Dogs can eat the flesh of apples, peaches, and plums for example - do not feed them the leaves, steams, pips or seeds.
These parts contain amounts amygdalin, which if converted by the body forms hydrogen cyanide. And we all know how toxic this can be.
Nutmeg contains myristicin and can adversely affect the brain of Dogs.
The symptoms observed can be
Many mints and breath fresheners contain menthol which will irate your dogs mouth and possibly the intestine. More importantly many of these products may contain xylitol which we have discussed aove.
Sorbitol is an ingredient commonly found in sugar-free and other low-calorie foods.
Sorbitol acts as a laxative and causes diarrhea.
Common sense would say not to do this - but we cover it as a precaution -Do not give your dog any food that is off. Some types of molds can produce toxins that bring on tremors and seizures.
A good rule around molds - if it has mould or smells off - do not give it to your dog.
Also do a check on your garbage or other food bins and make sure they can not be opened.
As already said above - do not feed your dog anything you would not eat - and the same goes for mushrooms. Ones that you get from the store are usually considered ok for dogs to eat.
However, foraged mushrooms- steer clear of
Mushroom toxicity can range from mild vomiting and diarrhea through to serious reactions and death.
As a rule, don't feed your dog mushrooms you wouldn't eat.
Many people use bay leaves regularly in cooking - just put them away afterward. These are not too bad and the good thing is they are not typically an attractive snack on their own.
One of the active ingredients that enhance food flavor is eugenol.
This compound will most likely cause vomiting and/or diarrhea in dogs.
The herbs are rich in essential oils. The oils found in oregano and mint cause gastric irritation in dogs.
Again vomiting and diarrhea are common outcomes.
Caraway seeds contain the compounds limonene and carvone which again can cause mild intestinal discomfort followed by vomiting and diarrhea.
Cannabis is now legal in many parts of the world so there are more reported cases where dogs have eaten the plant or something made with this plant.
THC which is found in cannabis causes vomiting often in dogs. Plus you can often see a lack of coordination along with low blood pressure and dilated pupils.
You need to watch for tremors, seizures, or even a coma where a large amount have been consumed, or an extreme reaction occurs.
Chamomile flower petals contain the chemicals bisabolol, chamazulene, anthemic acid, and tannic acid. These toxic molecules cause vomiting, diarrhea, anorexia, dermatitis and allergic reactions. Their long term use can lead to increased bleeding tendencies.
While these compounds are less in dried chamomile, it is still not recommended to give any to dogs.
Licorice is high in sugar usually which itself is not good but the unique flavor comes from glycyrrhizin.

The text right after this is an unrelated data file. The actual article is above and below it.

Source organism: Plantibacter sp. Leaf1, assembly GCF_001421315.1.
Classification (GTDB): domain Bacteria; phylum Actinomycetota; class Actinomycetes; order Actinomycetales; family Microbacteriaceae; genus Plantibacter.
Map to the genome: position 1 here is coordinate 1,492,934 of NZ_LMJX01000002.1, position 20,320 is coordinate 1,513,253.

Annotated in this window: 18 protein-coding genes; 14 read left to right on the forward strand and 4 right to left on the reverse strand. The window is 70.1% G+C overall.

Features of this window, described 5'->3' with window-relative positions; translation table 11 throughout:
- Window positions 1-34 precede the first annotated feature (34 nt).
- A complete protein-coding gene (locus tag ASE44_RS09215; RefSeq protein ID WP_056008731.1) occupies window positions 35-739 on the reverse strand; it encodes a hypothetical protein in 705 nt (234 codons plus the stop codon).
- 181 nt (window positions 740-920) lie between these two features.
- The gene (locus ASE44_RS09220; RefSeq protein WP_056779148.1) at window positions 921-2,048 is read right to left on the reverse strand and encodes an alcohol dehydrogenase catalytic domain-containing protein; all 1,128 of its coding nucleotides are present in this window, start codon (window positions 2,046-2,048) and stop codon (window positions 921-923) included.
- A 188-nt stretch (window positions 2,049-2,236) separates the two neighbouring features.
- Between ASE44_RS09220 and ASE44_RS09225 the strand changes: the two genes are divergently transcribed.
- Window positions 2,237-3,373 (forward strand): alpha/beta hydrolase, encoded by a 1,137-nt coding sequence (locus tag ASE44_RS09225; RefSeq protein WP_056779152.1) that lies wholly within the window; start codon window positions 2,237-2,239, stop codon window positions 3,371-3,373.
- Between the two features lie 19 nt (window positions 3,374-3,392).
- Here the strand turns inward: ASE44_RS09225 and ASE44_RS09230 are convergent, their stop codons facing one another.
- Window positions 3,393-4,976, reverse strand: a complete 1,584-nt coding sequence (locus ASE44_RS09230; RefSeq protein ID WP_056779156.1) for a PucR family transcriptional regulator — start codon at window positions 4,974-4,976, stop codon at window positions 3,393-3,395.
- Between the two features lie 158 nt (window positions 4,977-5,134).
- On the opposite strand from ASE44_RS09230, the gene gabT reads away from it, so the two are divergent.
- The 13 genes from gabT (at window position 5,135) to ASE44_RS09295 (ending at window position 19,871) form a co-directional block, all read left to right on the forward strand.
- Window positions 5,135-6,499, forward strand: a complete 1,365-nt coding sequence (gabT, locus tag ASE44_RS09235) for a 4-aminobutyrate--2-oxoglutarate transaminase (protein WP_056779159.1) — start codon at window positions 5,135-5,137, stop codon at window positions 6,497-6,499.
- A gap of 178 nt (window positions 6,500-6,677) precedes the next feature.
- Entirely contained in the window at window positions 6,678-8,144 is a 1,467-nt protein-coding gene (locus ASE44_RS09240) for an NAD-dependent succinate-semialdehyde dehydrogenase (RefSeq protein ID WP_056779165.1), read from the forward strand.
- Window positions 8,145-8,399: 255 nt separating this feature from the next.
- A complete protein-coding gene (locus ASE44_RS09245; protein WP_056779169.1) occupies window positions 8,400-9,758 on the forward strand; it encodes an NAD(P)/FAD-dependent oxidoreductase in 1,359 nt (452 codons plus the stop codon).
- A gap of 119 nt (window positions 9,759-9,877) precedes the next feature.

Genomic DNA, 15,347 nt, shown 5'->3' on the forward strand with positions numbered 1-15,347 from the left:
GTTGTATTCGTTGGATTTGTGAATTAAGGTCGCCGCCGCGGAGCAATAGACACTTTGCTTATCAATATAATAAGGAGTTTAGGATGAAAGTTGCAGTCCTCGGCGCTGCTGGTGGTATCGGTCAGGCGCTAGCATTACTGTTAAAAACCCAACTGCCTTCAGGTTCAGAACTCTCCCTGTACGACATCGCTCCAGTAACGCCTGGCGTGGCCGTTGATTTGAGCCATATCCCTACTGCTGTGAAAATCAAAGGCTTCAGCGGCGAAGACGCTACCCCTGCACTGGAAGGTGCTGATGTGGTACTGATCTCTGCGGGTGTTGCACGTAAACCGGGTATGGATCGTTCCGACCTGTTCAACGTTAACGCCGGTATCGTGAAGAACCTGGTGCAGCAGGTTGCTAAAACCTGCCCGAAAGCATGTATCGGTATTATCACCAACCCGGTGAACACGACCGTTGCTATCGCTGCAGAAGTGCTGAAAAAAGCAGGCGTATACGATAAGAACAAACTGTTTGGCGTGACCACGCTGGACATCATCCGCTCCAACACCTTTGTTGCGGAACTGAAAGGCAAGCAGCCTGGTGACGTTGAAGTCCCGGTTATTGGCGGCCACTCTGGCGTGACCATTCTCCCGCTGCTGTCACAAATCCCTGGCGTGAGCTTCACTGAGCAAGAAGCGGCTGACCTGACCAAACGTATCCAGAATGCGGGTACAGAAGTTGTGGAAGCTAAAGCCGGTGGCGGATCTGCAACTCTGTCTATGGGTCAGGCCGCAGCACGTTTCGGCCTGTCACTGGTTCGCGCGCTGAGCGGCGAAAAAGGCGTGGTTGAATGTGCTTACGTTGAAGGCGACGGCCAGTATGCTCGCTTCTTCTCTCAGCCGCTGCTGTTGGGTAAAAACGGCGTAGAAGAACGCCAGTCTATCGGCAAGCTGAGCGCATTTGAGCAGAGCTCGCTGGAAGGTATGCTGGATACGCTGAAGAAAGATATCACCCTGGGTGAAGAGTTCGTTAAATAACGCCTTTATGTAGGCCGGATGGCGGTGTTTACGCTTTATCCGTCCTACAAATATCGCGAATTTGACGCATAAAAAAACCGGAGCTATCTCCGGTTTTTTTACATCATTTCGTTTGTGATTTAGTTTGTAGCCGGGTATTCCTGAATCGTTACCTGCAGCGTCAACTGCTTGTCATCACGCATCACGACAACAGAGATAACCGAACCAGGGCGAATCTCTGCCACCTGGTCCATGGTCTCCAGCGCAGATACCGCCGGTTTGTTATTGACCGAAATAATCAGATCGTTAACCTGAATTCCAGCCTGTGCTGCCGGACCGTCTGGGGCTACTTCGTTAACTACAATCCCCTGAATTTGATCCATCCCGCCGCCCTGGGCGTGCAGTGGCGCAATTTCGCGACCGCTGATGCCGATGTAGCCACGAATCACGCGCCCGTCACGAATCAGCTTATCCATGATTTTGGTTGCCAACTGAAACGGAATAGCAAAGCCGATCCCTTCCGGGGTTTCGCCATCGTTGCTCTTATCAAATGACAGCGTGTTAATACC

Glycyrrhizin, in large amounts, can be toxic to dogs. This most likely will cause vomiting, sometimes liver damage, very high blood pressure, muscle weakness and even an abnormal heart-beat rhythm.
Star fruit is likely to cause an adverse reaction to your dog's bowl.
It also has oxalates and caramboxin. We have talked about Oxalates above. However, Caramboxin is a known neurotoxin that can lead to convulsions.
Commercially available beef jerky is high salt content, and usually contains substantial amounts of preservatives. You will also find in the flavored varieties a lot of spices (eg. onion and garlic).
We have talked about the effects already above - so it is best to avoid store bought jerky.
Homemade jerky that contains none of the above is ok for dogs to enjoy.
Cinnamon is another product that is rich in essential oils that can irrate your dog's mouth or digestive system.
Persimmons have a laxative effect on dogs. [Ref 1]
Bones are a favorite for dogs (and they are a source of calcium)- but they are a common cause of why dogs end up needing emergency surgery.
Bones can splinter, or the sharp edges can result in a perforated intestine and following infection.
A cooked bone is often dried out and can easily splinter so they are not recommended.
If you are going to give your dog a bone, give a raw bone that is large so they can not swallow it and hard enough so it does not splinter.
Citrus skin and other parts of plants like leaves contain essential oils and psoralen. Vomiting, diarrhea, skin rash, and muscle tremors can result for eating these
The fruit's flesh is ok for your dog. It is however very acidic and moderation is suggested.
Dogs can eat dairy in small amounts.
However, dogs cannot digest dairy products, as efficiently as humans.
Feeding your dog large amounts of dairy can lead to diarrhea and abdominal upset.
The purpose of this list is to outline what human food items dogs should not eat.
If you are feeding your dog something new - do your research first.
Any concerns we suggest that you talk to your vet about new or exotic foods for your dog.